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It was just a normal morning. I was getting out of bed when the phone rang. I can't even remember now whether it was my mum or my sister on the phone, but they said that my dad had been taken into hospital suddenly with chest pains, and that they were working on him now. This had happened a couple of times before. The hospital would keep him in for a couple of days hooked up to some machines, "under observation" and then make some adjustments to his medication and let him out. That's what normally happened. I was scared, and I said a pretty desperate prayer for him that God would keep him safe and not let him die,
but I decided that it would probably be all right, the same as it had been before. It was maybe half an hour later when I got another phone call, saying that my dad had died. I was 24 and he was 59.
My first reactions were immensely practical. I called my husband, Tim, at work, and told him, and he came home. I was due to lead a bible study the next evening, so I wrote a note, and put the book of studies through someone's door. It surprised me how utterly calm and rational I was. Then Tim and I set off for a three hour drive, up to Lincoln, where my parents lived. As I recall it, we spent almost the whole three hours in silence, with the radio on. There didn't seem to be anything to say, and yet silence was unbearable.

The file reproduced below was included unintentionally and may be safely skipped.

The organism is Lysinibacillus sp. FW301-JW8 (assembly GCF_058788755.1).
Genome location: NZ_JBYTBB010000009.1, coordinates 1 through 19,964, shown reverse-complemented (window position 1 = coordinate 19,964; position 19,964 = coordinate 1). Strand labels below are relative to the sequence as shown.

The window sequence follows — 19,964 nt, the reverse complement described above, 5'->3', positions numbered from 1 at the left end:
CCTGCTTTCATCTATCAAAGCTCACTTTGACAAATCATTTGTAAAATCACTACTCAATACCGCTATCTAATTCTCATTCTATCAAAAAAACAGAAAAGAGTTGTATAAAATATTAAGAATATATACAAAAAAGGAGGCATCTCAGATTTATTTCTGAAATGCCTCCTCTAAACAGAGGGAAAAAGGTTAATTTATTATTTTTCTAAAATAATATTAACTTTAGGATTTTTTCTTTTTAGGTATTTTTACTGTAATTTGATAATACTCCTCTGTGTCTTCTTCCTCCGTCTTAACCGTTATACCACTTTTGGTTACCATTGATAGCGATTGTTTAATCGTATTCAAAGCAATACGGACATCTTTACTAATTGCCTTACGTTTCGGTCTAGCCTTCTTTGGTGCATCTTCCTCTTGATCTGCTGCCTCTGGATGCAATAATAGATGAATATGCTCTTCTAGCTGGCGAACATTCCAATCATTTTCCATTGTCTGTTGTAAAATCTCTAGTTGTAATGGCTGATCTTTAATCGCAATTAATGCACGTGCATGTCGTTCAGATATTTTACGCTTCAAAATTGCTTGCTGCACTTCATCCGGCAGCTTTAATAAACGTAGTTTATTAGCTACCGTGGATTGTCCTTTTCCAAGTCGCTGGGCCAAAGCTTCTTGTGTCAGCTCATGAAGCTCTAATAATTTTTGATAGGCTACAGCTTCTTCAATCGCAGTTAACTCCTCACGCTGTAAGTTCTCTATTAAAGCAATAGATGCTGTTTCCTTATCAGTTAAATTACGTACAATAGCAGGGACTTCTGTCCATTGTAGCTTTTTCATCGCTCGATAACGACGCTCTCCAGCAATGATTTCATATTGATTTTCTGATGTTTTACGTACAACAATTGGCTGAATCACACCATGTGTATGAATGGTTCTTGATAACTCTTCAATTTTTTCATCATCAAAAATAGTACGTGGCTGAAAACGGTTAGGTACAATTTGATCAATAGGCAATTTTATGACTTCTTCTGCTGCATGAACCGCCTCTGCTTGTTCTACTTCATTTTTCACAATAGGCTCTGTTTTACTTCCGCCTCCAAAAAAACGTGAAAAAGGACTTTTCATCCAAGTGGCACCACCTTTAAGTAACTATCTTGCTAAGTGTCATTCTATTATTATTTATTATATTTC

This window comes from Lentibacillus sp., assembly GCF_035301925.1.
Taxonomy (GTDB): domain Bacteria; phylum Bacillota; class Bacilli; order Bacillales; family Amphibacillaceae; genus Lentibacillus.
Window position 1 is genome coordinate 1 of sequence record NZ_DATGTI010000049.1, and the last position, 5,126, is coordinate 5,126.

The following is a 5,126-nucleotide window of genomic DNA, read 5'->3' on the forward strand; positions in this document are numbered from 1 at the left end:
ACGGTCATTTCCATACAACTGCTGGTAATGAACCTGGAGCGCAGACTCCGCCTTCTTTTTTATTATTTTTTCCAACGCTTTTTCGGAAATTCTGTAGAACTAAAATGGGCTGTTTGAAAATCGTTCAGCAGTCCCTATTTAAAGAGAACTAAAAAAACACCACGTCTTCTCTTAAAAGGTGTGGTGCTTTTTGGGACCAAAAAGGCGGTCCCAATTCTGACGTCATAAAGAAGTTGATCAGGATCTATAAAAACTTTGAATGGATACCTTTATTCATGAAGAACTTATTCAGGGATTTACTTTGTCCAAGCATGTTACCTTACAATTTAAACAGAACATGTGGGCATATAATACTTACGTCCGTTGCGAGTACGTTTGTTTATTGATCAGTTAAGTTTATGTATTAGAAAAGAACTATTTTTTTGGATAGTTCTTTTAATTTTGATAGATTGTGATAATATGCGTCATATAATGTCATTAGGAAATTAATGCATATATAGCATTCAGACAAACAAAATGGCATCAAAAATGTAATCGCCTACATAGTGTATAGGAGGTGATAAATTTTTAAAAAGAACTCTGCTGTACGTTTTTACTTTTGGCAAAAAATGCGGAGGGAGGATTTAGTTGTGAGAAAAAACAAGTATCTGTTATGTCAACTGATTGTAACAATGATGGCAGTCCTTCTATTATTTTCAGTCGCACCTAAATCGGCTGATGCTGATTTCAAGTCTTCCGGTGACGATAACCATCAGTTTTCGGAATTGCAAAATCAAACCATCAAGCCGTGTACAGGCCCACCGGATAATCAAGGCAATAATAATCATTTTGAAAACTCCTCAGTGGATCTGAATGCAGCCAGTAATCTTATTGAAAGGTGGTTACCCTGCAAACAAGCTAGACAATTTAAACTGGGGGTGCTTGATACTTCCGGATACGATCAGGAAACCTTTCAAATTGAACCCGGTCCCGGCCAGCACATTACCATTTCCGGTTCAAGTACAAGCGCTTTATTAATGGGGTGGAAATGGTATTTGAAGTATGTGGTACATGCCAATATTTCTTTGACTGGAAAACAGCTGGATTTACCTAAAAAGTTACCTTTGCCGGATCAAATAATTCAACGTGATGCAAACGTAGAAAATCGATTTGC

It was only when I got to the hospital and went with my mum and sister to see Dad's body in the hospital chapel that I actually cried.
The time up until the funeral, we all spent together, all staying with my mum. It was a very odd time. . I found that it wasn't the big things that made me cry. I could think to myself "my dad is dead, I'll never see him again" with not much more than a twinge. It was things like "I'll never see him eating All Bran out of his special breakfast bowl" that would really shatter me.
To my surprise I found that we laughed a lot as well as cried. My Dad was a very funny man in a lot of ways, (though a lot of his jokes made you groan rather than laugh!) so many of our memories were coloured with laughter. There were a lot of practical details that needed to be dealt with, such as funeral arrangements, and though these were a chore, in some ways they were helpful because they gave us a focus, things we needed to get out of the house and achieve.
It was harder after the funeral, when we all went back to our "normal lives". There was no short term goal - getting through the funeral - just lots and lots of days stretching out in front of us, trying to get on with everyday things, even though everything was upside down.
I went through a long time of being angry at God, and freezing him out. I felt totally betrayed that he had let this happen. I can't remember now what made this start to soften, but in the end we got to be on speaking terms again, and people tell me that this is a normal reaction.
5 years on, my main emotion is gratitude - that my dad was such a good father to us for the time we had him, and I have so many happy memories and good principles that he left me with. My main sorrow is that my children will never know him. My father-in-law is a brilliant grandad to them, and I'm glad of that, but it makes me really sad to think that dad never saw my kids, and they'll never know him.